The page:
How I Became a Tree Sumana Roy

Publication date:
26 Oct 2021
Yale University Press
248 pages: 216 x 140mm
Sales territories:
World excluding the Indian Subcontinent

First published in India to great acclaim, this exquisitely crafted meditation on trees is already on its way to becoming an international classic

Sumana Roy’s How I Became a Tree offers a new vision of what it means to be human in the natural world. Hailed by reviewers as “a love song to plants and trees” and “an ode to all that is unnoticed, ill, neglected, and yet resilient,” Roy’s stunning meditations on trees, forests, plant life, time, self, agency, and more emulate trees’ spacious, relaxed rhythms.
“I was tired of speed,” she writes, “I wanted to live to tree time.” She is drawn to trees’ wisdom, their nonviolent way of being, and their ability to cope with loneliness and pain. Roy movingly explores the lessons that writers, painters, photographers, scientists, and spiritual figures have gleaned through their engagement with trees—from Rabindranath Tagore and D. H. Lawrence to scientist Jagadish Chandra Bose and the Buddha. Blending literary history, theology, philosophy, botany, and more, this absorbing book will prompt readers to imagine a reenchanted world in which humans live more like trees.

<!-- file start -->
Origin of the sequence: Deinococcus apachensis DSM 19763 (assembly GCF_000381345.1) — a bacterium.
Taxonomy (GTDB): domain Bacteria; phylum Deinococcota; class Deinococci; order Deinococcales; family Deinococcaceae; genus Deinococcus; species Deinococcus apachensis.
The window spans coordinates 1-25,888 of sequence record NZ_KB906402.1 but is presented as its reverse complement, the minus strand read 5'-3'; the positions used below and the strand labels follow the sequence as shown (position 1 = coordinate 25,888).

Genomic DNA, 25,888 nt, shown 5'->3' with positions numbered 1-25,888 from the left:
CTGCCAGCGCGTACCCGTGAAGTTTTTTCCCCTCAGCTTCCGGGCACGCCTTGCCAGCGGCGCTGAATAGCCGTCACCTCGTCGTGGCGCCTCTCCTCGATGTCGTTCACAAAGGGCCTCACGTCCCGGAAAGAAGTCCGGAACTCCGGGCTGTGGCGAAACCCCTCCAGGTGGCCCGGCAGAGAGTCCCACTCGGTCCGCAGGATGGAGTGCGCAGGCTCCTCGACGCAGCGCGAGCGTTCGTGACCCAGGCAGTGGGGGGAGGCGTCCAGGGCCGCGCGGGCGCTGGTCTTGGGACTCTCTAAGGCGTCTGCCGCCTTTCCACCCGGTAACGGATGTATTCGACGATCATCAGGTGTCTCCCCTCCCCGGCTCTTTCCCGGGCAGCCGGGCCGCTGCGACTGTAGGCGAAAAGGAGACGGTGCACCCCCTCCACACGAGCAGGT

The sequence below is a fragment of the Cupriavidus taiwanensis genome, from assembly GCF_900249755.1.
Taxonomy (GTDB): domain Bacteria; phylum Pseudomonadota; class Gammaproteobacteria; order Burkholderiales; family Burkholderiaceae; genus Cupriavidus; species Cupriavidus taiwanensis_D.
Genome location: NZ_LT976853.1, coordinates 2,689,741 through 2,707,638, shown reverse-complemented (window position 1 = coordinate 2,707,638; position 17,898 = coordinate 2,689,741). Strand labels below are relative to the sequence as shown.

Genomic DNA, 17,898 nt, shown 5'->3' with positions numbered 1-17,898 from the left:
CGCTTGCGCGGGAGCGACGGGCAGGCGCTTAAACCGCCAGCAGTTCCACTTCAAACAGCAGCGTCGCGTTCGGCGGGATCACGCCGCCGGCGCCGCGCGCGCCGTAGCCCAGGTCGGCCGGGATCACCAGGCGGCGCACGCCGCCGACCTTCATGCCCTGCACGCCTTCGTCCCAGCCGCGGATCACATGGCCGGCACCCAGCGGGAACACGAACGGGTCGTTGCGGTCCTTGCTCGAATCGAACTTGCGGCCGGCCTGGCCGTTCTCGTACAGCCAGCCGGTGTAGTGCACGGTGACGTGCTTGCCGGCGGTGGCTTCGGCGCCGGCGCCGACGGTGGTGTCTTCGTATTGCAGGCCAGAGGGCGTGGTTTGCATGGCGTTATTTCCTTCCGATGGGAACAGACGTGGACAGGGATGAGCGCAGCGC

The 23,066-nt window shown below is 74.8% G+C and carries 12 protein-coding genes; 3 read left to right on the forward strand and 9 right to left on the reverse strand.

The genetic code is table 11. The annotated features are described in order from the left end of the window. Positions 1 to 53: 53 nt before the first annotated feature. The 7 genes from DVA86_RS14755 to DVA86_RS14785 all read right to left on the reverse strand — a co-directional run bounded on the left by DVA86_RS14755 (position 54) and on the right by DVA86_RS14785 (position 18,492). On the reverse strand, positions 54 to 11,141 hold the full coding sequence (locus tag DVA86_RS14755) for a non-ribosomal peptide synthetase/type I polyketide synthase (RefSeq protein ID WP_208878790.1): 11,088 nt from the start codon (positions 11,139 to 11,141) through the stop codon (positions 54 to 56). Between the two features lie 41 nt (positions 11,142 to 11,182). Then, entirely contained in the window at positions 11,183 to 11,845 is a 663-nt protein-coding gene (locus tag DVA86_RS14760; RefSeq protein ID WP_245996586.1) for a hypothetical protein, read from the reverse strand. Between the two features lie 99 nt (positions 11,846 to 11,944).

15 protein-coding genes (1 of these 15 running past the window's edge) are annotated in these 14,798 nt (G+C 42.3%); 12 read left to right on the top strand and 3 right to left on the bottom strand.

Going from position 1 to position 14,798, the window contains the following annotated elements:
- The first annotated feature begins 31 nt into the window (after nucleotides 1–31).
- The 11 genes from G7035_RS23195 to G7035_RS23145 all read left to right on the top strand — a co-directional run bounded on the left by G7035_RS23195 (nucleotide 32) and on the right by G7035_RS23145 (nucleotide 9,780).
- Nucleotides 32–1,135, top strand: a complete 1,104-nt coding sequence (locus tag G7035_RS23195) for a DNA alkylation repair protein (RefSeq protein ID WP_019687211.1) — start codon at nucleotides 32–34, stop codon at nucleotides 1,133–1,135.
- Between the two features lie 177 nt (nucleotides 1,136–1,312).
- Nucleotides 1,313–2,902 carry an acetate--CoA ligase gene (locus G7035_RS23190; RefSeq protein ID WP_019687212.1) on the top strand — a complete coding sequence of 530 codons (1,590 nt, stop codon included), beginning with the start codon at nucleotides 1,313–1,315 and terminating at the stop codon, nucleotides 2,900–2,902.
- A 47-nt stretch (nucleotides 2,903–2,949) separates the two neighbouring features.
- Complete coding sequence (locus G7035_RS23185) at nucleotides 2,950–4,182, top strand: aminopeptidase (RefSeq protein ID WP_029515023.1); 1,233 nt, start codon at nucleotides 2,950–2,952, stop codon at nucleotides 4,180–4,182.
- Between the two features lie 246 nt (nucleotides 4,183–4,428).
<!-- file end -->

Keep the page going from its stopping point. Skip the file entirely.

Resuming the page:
Sumana Roy is associate professor of English and creative writing at Ashoka University in Haryana, India. She is the author of Missing: A Novel, Out of Syllabus: Poems, and My Mother’s Lover and Other Stories.

“Sumana Roy has written—grown—a radiant and wondrous book, which roots and branches in complex, provocative ways, helping us recognize trees for the ‘strange strangers’ they are, companion-citizens with which we think and remember, yes, but also alien beings that draw love, hate, indifference, and even lust from us humans.”—Robert Macfarlane, author of The Old Ways: A Journey on Foot

"A poetic, probing meditation on how trees are, to paraphrase Lévi-Strauss, 'good to think with.' Sumana Roy gives us a fresh and surprising look at a topic as old as the Epic of Gilgamesh, or to put it another way, almost as old as the oldest living trees."—Robert Moor, best-selling author of On Trails: An Exploration

“This is one of the most original, delightful, inspiring books I have read in a long time. It will enchant and move the reader with its unique imaginative mindset, its humorous touches, and its defiance of convention.”—Mary Evelyn Tucker, Yale University

“A genuinely exceptional work that is as poetic as it is scholarly—quirky, enlightening and enriching.”—Chandak Sengoopta, Birbeck College, University of London